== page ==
UPSC Exam Preparation: Topic of the Day – Quadrilateral Security Dialogue
The Quadrilateral Security Dialogue (QSD) was an informal strategic dialogue between the United States, India, Australia and Japan that was maintained by talks between member countries. The dialogue was initiated in 2007 by Prime Minister Shinzo Abe of Japan, with the support of Vice President Dick Cheney of the US, Prime Minister John Howard of Australia and Prime Minister Manmohan Singh of India.
- Japan President Shinzo Abe delivered a speech to the Indian Parliament in August 2007, entitled a “confluence of the two seas”, a phrase he took from the title of a book written by Mughal prince Dara Shikoh.
- The dialogue was paralleled by joint military exercises of an unprecedented scale, titled Exercise Malabar.
- The diplomatic and military arrangement was widely viewed as a response to increased Chinese economic and military power, and the Chinese government responded to the Quadrilateral dialogue by issuing formal diplomatic protests to its members.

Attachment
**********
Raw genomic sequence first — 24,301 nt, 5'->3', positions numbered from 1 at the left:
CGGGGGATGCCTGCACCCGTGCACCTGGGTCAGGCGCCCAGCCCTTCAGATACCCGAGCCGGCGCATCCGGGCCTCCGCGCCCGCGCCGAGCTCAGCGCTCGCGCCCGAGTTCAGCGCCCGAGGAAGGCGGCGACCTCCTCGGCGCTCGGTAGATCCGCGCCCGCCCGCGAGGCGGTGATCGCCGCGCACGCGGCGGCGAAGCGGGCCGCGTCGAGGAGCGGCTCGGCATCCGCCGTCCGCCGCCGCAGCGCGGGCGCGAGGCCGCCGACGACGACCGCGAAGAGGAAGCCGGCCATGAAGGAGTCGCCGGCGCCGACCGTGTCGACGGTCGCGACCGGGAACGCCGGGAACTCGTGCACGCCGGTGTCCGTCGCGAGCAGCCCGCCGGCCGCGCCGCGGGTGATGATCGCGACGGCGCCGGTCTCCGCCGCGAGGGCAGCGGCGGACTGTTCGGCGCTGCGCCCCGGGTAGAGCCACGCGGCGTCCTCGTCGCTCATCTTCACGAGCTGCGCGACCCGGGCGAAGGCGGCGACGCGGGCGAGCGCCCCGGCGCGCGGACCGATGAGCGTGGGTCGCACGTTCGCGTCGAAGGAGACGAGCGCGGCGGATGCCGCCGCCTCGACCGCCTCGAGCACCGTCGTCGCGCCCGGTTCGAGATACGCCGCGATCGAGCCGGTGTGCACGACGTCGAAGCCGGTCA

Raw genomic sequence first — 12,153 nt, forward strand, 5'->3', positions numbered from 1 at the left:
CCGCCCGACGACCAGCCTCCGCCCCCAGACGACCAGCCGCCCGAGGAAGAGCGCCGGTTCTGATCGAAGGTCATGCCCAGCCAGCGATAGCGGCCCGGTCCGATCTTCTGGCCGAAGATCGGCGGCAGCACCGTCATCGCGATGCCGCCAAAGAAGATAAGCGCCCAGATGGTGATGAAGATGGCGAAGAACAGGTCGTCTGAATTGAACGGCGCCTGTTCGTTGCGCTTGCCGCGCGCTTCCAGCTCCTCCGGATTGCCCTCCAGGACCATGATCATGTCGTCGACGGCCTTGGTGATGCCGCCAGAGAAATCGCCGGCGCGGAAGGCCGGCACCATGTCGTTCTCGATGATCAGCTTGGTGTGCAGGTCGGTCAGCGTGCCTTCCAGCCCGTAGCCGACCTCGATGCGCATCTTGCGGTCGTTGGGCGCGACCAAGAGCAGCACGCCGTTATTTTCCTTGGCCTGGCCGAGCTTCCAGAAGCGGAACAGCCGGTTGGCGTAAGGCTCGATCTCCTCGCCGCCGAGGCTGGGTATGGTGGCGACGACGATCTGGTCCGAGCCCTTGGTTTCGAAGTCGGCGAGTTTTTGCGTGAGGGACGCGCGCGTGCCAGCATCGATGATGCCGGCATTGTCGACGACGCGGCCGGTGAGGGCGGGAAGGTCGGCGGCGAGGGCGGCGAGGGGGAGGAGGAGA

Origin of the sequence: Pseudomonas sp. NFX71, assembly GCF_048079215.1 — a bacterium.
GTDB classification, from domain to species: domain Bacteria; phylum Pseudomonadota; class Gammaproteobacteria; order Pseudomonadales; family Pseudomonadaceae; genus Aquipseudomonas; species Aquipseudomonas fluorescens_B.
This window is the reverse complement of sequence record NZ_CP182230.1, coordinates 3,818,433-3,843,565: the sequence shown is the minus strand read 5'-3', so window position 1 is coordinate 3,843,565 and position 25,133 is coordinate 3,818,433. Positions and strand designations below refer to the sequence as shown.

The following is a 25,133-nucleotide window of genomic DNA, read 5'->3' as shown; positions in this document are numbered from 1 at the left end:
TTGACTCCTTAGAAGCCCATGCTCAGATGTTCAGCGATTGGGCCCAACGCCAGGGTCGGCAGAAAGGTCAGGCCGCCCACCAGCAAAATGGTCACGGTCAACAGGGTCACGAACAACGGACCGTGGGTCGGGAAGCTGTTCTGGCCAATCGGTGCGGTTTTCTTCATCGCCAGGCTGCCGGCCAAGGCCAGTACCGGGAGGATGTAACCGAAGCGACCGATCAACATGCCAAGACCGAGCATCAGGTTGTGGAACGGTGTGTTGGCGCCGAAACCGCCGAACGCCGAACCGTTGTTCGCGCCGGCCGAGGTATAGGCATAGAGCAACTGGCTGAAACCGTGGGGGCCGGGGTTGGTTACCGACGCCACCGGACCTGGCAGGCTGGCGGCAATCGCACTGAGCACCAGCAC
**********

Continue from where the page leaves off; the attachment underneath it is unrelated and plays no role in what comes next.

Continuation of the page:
What was the intention of the Quadrilateral Security Dialogue (QSD)?
- The initiation of an American, Japanese, Australian and Indian defence arrangement, modeled on the concept of a Democratic Peace.
- The Quadrilateral was supposed to establish an “Asian Arc of Democracy,” envisioned to ultimately include countries in central Asia, Mongolia, the Korean peninsula, and other countries in Southeast Asia: “virtually all the countries on China’s periphery, except for China itself.”
- The Quadrilateral was viewed as an “Asian NATO;”
- Daniel Twining of the German Marshall Fund of the United States has written that the arrangement “could lead to military conflict,” or could instead “lay an enduring foundation for peace” if China becomes a democratic leader in Asia.
Read more ‘Topic of the Day’ and stay ahead of your competition.